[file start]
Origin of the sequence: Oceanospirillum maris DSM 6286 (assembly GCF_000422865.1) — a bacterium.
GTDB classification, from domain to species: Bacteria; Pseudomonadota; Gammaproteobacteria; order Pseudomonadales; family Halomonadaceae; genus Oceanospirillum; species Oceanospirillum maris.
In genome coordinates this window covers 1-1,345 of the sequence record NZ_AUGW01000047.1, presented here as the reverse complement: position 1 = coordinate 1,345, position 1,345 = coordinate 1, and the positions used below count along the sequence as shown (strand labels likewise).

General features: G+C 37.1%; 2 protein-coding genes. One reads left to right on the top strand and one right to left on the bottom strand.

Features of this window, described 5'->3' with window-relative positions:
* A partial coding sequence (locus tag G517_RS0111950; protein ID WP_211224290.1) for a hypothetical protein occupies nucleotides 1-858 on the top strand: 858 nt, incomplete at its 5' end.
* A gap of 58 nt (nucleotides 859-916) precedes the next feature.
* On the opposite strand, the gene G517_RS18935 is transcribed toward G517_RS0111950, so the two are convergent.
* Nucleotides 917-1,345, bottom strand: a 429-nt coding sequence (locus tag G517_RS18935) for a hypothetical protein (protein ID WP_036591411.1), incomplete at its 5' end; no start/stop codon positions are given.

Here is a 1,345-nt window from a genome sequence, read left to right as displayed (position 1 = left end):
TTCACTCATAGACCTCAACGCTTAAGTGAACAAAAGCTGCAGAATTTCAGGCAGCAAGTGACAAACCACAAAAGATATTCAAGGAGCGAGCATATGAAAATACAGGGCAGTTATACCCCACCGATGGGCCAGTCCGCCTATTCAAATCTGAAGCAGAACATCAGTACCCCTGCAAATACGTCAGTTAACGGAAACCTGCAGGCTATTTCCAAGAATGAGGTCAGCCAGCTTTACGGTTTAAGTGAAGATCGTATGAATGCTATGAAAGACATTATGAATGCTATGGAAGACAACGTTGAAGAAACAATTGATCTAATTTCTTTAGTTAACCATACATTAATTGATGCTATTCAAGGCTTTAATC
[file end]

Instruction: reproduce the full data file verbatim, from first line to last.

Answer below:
Origin of the sequence: Oceanospirillum maris DSM 6286 (assembly GCF_000422865.1) — a bacterium.
GTDB classification, from domain to species: Bacteria; Pseudomonadota; Gammaproteobacteria; order Pseudomonadales; family Halomonadaceae; genus Oceanospirillum; species Oceanospirillum maris.
In genome coordinates this window covers 1-1,345 of the sequence record NZ_AUGW01000047.1, presented here as the reverse complement: position 1 = coordinate 1,345, position 1,345 = coordinate 1, and the positions used below count along the sequence as shown (strand labels likewise).

General features: G+C 37.1%; 2 protein-coding genes. One reads left to right on the top strand and one right to left on the bottom strand.

Features of this window, described 5'->3' with window-relative positions:
* A partial coding sequence (locus tag G517_RS0111950; protein ID WP_211224290.1) for a hypothetical protein occupies nucleotides 1-858 on the top strand: 858 nt, incomplete at its 5' end.
* A gap of 58 nt (nucleotides 859-916) precedes the next feature.
* On the opposite strand, the gene G517_RS18935 is transcribed toward G517_RS0111950, so the two are convergent.
* Nucleotides 917-1,345, bottom strand: a 429-nt coding sequence (locus tag G517_RS18935) for a hypothetical protein (protein ID WP_036591411.1), incomplete at its 5' end; no start/stop codon positions are given.

Here is a 1,345-nt window from a genome sequence, read left to right as displayed (position 1 = left end):
TTCACTCATAGACCTCAACGCTTAAGTGAACAAAAGCTGCAGAATTTCAGGCAGCAAGTGACAAACCACAAAAGATATTCAAGGAGCGAGCATATGAAAATACAGGGCAGTTATACCCCACCGATGGGCCAGTCCGCCTATTCAAATCTGAAGCAGAACATCAGTACCCCTGCAAATACGTCAGTTAACGGAAACCTGCAGGCTATTTCCAAGAATGAGGTCAGCCAGCTTTACGGTTTAAGTGAAGATCGTATGAATGCTATGAAAGACATTATGAATGCTATGGAAGACAACGTTGAAGAAACAATTGATCTAATTTCTTTAGTTAACCATACATTAATTGATGCTATTCAAGGCTTTAATC